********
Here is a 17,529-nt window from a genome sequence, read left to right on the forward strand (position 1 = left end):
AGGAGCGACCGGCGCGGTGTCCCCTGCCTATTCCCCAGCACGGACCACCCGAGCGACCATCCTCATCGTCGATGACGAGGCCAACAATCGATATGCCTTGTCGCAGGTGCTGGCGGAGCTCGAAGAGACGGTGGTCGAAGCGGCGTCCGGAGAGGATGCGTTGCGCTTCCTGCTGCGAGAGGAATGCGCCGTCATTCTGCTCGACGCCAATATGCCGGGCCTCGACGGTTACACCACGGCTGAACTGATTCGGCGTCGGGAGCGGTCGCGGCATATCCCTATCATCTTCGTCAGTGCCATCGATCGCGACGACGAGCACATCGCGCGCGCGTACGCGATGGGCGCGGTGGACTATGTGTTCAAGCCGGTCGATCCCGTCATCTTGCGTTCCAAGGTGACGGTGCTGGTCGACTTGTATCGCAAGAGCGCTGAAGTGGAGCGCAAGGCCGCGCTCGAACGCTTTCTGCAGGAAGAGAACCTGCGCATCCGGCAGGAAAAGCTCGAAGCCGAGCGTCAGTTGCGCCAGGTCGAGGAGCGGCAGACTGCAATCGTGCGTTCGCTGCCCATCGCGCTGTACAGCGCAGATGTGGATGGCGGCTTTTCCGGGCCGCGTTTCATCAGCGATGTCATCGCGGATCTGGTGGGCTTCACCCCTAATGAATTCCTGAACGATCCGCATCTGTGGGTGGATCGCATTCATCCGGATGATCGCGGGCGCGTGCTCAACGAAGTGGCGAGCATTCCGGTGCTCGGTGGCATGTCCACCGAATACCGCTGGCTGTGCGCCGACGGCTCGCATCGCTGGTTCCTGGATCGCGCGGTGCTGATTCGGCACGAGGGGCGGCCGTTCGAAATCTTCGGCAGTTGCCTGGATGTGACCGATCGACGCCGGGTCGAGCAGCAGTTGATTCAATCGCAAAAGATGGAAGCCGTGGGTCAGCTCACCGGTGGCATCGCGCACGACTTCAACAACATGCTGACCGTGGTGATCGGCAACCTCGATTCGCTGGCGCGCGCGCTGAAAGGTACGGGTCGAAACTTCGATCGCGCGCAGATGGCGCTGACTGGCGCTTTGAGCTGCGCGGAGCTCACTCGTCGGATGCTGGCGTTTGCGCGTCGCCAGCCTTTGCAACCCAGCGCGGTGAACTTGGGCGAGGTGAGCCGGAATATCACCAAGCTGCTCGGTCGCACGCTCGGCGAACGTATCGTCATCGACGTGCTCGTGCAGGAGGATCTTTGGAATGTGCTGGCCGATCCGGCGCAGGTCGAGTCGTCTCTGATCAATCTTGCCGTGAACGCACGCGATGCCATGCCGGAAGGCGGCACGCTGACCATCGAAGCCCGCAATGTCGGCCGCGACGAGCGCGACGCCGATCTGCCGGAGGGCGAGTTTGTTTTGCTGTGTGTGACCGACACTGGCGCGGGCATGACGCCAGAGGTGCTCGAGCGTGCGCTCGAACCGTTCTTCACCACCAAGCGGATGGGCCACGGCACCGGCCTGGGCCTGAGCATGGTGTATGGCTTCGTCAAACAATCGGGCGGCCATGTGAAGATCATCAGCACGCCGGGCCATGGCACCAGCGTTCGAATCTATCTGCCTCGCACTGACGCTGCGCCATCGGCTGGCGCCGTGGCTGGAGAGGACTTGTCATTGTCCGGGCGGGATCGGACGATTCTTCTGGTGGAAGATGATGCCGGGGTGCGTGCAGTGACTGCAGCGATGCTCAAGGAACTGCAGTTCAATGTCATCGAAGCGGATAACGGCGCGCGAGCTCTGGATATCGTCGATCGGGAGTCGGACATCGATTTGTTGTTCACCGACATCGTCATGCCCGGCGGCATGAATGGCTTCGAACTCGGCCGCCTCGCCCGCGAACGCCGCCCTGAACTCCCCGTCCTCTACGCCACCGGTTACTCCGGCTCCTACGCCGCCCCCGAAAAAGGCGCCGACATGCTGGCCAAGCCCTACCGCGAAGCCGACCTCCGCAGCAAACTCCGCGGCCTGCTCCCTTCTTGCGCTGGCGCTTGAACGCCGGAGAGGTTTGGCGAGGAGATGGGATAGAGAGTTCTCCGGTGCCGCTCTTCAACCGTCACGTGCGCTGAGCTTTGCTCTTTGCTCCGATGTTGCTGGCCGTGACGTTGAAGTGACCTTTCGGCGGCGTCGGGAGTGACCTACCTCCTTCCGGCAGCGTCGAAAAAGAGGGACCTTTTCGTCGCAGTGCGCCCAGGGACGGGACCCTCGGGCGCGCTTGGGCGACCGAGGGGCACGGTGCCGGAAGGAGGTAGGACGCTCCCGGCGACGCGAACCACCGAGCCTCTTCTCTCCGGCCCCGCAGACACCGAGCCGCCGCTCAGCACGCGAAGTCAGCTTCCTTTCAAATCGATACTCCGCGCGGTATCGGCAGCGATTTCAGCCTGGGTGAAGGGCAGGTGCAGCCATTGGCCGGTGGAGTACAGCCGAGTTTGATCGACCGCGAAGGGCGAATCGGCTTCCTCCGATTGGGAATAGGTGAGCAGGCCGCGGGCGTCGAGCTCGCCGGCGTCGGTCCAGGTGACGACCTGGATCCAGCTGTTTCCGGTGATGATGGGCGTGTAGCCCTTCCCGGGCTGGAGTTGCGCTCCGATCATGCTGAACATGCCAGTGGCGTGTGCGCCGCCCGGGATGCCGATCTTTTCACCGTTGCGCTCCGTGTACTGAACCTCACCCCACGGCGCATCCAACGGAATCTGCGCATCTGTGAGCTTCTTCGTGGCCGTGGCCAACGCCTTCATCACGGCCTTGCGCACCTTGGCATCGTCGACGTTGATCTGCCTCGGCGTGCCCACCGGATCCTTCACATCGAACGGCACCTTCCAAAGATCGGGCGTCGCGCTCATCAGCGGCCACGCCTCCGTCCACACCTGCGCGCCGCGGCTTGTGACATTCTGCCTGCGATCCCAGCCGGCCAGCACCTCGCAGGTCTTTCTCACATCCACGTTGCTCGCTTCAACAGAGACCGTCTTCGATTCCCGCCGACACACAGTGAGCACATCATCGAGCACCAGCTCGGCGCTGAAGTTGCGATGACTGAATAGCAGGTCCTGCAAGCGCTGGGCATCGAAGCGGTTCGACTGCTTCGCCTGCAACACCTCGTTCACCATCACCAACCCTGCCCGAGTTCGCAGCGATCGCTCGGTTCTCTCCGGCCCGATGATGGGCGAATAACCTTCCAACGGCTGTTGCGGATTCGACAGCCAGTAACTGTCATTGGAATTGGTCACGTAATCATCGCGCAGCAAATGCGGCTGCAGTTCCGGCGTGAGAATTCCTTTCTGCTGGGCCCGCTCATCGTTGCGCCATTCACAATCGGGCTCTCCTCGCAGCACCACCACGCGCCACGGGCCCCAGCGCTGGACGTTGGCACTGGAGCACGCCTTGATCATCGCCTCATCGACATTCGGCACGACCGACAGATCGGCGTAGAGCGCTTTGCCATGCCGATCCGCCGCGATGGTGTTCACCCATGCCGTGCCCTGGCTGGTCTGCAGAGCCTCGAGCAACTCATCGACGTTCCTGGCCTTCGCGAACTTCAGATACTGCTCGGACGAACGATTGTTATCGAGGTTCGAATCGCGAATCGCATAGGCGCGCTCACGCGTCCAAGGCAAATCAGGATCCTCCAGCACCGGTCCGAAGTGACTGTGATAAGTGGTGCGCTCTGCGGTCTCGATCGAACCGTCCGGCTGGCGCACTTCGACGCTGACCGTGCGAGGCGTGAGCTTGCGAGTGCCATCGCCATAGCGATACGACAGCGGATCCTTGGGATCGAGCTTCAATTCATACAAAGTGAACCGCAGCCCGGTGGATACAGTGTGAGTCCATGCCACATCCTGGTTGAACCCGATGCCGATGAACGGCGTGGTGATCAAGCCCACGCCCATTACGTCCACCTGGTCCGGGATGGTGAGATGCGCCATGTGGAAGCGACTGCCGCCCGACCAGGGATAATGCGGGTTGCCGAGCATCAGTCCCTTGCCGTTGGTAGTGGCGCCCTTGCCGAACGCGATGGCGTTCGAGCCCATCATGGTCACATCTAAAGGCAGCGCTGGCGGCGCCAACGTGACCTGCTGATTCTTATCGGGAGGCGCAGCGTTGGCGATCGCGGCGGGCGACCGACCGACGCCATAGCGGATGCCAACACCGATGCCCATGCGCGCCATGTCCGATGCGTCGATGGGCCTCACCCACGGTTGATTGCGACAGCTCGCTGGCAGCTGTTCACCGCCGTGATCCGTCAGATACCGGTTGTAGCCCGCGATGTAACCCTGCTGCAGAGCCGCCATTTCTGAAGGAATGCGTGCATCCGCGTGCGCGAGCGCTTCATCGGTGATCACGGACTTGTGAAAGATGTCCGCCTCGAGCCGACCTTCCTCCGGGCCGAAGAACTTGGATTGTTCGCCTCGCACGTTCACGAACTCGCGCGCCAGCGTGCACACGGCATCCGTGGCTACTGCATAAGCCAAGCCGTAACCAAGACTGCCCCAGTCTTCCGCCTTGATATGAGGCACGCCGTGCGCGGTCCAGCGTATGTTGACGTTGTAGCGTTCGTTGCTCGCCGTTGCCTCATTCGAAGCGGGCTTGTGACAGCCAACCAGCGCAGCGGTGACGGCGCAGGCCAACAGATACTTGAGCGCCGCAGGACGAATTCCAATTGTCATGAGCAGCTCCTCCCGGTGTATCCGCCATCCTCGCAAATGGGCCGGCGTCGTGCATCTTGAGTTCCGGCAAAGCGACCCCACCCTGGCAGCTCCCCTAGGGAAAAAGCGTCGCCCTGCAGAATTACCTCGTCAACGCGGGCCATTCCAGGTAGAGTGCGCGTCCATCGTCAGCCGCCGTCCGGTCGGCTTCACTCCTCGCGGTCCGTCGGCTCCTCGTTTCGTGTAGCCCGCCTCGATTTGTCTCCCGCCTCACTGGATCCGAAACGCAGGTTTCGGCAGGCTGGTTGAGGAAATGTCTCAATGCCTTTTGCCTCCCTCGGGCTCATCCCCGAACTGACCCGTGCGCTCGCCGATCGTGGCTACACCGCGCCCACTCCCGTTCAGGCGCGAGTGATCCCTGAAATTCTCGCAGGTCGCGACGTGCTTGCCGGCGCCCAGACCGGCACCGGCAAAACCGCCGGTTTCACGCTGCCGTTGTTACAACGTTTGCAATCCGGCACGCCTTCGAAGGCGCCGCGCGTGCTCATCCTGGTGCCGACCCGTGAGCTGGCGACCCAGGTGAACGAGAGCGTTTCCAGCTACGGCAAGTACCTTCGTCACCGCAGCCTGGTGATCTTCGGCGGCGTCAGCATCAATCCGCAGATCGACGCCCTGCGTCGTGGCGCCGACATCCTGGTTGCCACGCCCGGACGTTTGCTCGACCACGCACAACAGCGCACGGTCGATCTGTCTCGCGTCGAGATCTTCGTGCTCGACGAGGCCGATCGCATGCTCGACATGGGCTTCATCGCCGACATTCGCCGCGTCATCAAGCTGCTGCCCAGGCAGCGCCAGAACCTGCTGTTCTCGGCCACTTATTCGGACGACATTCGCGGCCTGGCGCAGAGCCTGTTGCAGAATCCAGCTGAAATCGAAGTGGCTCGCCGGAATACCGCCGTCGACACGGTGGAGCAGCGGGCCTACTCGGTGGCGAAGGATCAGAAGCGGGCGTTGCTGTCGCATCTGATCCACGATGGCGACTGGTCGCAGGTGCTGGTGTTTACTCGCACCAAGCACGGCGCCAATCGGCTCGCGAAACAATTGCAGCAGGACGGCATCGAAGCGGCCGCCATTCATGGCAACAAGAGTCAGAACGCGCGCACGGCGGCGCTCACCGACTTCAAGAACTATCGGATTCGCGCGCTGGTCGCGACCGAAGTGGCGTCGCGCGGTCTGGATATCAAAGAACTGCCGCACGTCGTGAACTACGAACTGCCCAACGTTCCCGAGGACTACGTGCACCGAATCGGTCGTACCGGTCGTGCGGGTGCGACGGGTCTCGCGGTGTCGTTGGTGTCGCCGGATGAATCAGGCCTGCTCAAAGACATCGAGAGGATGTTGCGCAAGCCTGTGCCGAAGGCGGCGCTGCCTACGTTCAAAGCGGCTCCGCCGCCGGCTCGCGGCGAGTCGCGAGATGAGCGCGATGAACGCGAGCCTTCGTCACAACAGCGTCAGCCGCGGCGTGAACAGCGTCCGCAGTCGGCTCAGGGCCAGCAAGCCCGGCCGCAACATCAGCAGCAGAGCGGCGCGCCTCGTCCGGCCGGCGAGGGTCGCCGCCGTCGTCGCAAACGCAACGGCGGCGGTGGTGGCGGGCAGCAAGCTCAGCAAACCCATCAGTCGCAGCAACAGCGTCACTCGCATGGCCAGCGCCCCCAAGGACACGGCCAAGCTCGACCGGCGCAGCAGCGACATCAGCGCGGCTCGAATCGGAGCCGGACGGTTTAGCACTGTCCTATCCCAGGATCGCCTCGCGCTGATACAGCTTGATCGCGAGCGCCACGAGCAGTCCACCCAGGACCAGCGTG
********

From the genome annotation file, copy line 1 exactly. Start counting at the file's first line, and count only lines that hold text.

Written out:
Here is a 17,529-nt window from a genome sequence, read left to right on the forward strand (position 1 = left end):